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Disaster Risk Management and Climate Adaptation

Abhas Jha's picture

I grew up in a small town in India-Patna-beside one of the mightiest river systems in the world, the Ganges. It is hard to describe the sacred place that the river has in Indian daily life. From sprinkling the holy water on a new born baby to putting a few drops into the mouth of someone about to die to dissolving the ashes of the dead into her deep embrace, the Ganges is like a mother to most Indians (literally she is often referred to as Ganga Maiya or Mother Ganges). But she can be a tough disciplinarian as well. Growing up next to her teaches you a profound respect for nature and the havoc she can cause. Patna is the capital of the state of Bihar which is one of the poorest states in India. One of the primary reasons for the poverty of the state is the almost annual havoc caused by the flooding of the Ganges and her tributaries in which thousands of lives and billions of rupees are lost. I remember as a little boy waking up in fear late one night  hearing government jeeps warning everyone to get out of the way-the river was about to break over its embankments and flood the town.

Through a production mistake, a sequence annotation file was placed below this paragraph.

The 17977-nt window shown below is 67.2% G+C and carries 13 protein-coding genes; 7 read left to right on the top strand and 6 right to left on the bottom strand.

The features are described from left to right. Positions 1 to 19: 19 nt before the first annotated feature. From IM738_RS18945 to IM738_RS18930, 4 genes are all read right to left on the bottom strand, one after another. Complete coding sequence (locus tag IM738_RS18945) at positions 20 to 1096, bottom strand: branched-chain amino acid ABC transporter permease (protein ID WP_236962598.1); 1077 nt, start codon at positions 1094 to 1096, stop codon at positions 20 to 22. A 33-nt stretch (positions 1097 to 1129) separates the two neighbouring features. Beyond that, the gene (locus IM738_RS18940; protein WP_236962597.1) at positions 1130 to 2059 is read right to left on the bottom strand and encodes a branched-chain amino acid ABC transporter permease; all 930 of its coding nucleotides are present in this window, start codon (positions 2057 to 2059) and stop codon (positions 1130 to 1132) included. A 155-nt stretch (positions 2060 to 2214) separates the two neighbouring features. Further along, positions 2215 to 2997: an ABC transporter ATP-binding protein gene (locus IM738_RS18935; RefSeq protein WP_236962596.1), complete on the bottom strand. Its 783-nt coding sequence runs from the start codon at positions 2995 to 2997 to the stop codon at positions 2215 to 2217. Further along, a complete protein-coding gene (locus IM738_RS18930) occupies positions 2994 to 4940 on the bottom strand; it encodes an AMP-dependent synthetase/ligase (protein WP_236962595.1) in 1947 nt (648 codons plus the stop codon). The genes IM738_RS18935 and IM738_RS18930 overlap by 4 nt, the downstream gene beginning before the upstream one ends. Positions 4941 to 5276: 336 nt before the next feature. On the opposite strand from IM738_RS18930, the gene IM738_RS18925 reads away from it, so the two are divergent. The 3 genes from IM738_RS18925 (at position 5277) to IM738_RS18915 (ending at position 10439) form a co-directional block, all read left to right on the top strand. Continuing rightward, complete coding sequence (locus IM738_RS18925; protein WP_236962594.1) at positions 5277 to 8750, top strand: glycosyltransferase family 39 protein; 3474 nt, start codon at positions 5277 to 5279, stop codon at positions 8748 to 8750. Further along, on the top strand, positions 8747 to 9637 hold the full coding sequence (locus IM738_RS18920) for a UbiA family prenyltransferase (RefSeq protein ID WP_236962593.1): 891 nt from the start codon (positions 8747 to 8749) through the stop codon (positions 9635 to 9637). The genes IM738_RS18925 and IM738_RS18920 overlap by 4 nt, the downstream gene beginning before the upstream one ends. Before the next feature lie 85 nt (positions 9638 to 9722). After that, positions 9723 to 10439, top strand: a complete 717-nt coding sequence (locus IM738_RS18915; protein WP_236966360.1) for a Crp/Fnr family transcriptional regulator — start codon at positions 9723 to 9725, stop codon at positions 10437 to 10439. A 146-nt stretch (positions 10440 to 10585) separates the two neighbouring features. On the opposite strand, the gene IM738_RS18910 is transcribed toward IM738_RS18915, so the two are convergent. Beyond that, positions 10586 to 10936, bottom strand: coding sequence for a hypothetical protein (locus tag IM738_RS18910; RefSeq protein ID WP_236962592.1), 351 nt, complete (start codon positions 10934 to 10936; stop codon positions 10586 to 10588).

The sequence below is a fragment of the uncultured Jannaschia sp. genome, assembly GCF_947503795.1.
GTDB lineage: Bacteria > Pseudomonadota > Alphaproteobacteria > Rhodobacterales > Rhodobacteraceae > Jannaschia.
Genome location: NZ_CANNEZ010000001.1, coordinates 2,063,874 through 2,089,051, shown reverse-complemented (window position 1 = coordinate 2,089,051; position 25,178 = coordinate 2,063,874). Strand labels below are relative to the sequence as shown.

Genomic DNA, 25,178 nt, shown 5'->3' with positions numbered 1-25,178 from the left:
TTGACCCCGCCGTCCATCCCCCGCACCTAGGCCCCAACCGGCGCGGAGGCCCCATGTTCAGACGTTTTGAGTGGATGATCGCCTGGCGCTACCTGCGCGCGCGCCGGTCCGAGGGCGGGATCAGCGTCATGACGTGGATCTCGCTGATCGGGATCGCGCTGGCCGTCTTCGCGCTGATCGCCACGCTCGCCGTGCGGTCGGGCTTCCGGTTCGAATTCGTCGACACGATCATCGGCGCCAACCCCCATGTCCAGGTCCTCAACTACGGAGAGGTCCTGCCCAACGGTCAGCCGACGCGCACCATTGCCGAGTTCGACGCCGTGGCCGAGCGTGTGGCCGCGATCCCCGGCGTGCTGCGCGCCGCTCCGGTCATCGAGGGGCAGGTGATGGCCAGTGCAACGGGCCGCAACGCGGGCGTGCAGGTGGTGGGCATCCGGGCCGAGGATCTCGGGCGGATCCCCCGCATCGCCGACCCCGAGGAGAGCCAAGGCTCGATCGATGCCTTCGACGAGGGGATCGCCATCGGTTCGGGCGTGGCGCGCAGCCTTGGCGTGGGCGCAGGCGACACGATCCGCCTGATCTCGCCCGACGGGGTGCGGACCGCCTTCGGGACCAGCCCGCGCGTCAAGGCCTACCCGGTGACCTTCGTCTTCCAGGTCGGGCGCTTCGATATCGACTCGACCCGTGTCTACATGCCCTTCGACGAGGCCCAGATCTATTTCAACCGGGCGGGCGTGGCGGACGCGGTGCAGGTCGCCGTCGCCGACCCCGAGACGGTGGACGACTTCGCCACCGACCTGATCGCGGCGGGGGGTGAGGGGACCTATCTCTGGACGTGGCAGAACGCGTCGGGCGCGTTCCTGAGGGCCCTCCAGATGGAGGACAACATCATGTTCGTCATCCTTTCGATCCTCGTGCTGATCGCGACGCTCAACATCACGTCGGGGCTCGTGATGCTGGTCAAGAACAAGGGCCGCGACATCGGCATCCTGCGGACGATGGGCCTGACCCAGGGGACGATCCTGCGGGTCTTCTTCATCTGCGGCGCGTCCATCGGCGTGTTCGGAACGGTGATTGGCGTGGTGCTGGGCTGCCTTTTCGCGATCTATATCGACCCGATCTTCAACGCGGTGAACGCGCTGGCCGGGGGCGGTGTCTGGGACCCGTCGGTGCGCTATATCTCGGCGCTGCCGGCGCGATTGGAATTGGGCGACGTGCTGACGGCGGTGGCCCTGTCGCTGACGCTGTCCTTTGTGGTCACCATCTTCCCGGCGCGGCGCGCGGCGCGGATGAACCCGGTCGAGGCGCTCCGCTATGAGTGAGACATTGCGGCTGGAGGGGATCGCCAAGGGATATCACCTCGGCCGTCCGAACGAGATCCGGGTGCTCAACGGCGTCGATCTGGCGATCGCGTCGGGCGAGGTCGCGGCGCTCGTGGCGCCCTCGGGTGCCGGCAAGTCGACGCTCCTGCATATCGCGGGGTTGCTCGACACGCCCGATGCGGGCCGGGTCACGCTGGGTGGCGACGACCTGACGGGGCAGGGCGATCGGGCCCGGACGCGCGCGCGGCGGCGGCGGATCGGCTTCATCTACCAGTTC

The situation has steadily got worse. In 2008 Bihar saw one of the worst floods on living memory. Two million people were stranded, thousands killed and half a million homes were destroyed. This seems to be a part of an unfortunate trend of steadily rising extreme weather events In January 2008 China saw one of the worst snowstorms in history. In Australia early this year unprecedented bushfires killed at least 200 people and causing billions of dollars of damage.

Two billion people were affected by climate related disasters in the 1990s. This rate has doubled in the present decade. While scientists and climate models may disagree with exact pace and magnitude of the variability, there is no doubt that climate change is upon us and is one of the profound development challenges facing humanity. And no matter which climate model you use, they all agree that a one-meter sea level rise over the next century is a given. Hence the need for climate change adaptation-managing the unavoidable consequences of climate variability.
This is a two part series. Part 2 coming soon!

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